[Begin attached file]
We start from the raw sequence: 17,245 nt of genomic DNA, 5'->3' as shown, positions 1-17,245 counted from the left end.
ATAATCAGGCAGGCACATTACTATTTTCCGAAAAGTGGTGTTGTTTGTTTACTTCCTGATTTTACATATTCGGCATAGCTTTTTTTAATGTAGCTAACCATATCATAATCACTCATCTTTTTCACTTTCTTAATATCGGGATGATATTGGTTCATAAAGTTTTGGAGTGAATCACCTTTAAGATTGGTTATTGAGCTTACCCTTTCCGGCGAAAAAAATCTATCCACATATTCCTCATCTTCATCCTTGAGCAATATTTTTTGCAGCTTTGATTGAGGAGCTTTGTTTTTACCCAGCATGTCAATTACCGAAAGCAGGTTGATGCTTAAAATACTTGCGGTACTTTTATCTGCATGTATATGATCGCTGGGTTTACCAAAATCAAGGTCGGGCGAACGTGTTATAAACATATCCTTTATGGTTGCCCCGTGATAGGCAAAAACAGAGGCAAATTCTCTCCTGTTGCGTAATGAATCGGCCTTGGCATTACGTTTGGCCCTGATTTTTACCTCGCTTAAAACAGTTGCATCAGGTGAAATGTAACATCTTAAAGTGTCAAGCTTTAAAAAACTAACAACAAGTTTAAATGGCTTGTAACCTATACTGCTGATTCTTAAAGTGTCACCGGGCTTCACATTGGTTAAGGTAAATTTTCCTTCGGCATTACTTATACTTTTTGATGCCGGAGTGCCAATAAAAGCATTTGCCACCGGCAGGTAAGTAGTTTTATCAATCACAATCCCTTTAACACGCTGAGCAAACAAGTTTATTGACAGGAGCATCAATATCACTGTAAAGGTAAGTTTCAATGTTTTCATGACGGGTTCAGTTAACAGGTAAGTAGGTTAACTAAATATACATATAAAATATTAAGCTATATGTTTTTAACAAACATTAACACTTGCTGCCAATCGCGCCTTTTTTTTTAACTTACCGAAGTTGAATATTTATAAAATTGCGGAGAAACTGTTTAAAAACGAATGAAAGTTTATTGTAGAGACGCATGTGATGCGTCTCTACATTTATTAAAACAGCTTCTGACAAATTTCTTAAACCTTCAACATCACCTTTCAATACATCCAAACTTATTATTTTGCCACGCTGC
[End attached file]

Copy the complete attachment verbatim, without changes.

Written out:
We start from the raw sequence: 17,245 nt of genomic DNA, 5'->3' as shown, positions 1-17,245 counted from the left end.
ATAATCAGGCAGGCACATTACTATTTTCCGAAAAGTGGTGTTGTTTGTTTACTTCCTGATTTTACATATTCGGCATAGCTTTTTTTAATGTAGCTAACCATATCATAATCACTCATCTTTTTCACTTTCTTAATATCGGGATGATATTGGTTCATAAAGTTTTGGAGTGAATCACCTTTAAGATTGGTTATTGAGCTTACCCTTTCCGGCGAAAAAAATCTATCCACATATTCCTCATCTTCATCCTTGAGCAATATTTTTTGCAGCTTTGATTGAGGAGCTTTGTTTTTACCCAGCATGTCAATTACCGAAAGCAGGTTGATGCTTAAAATACTTGCGGTACTTTTATCTGCATGTATATGATCGCTGGGTTTACCAAAATCAAGGTCGGGCGAACGTGTTATAAACATATCCTTTATGGTTGCCCCGTGATAGGCAAAAACAGAGGCAAATTCTCTCCTGTTGCGTAATGAATCGGCCTTGGCATTACGTTTGGCCCTGATTTTTACCTCGCTTAAAACAGTTGCATCAGGTGAAATGTAACATCTTAAAGTGTCAAGCTTTAAAAAACTAACAACAAGTTTAAATGGCTTGTAACCTATACTGCTGATTCTTAAAGTGTCACCGGGCTTCACATTGGTTAAGGTAAATTTTCCTTCGGCATTACTTATACTTTTTGATGCCGGAGTGCCAATAAAAGCATTTGCCACCGGCAGGTAAGTAGTTTTATCAATCACAATCCCTTTAACACGCTGAGCAAACAAGTTTATTGACAGGAGCATCAATATCACTGTAAAGGTAAGTTTCAATGTTTTCATGACGGGTTCAGTTAACAGGTAAGTAGGTTAACTAAATATACATATAAAATATTAAGCTATATGTTTTTAACAAACATTAACACTTGCTGCCAATCGCGCCTTTTTTTTTAACTTACCGAAGTTGAATATTTATAAAATTGCGGAGAAACTGTTTAAAAACGAATGAAAGTTTATTGTAGAGACGCATGTGATGCGTCTCTACATTTATTAAAACAGCTTCTGACAAATTTCTTAAACCTTCAACATCACCTTTCAATACATCCAAACTTATTATTTTGCCACGCTGC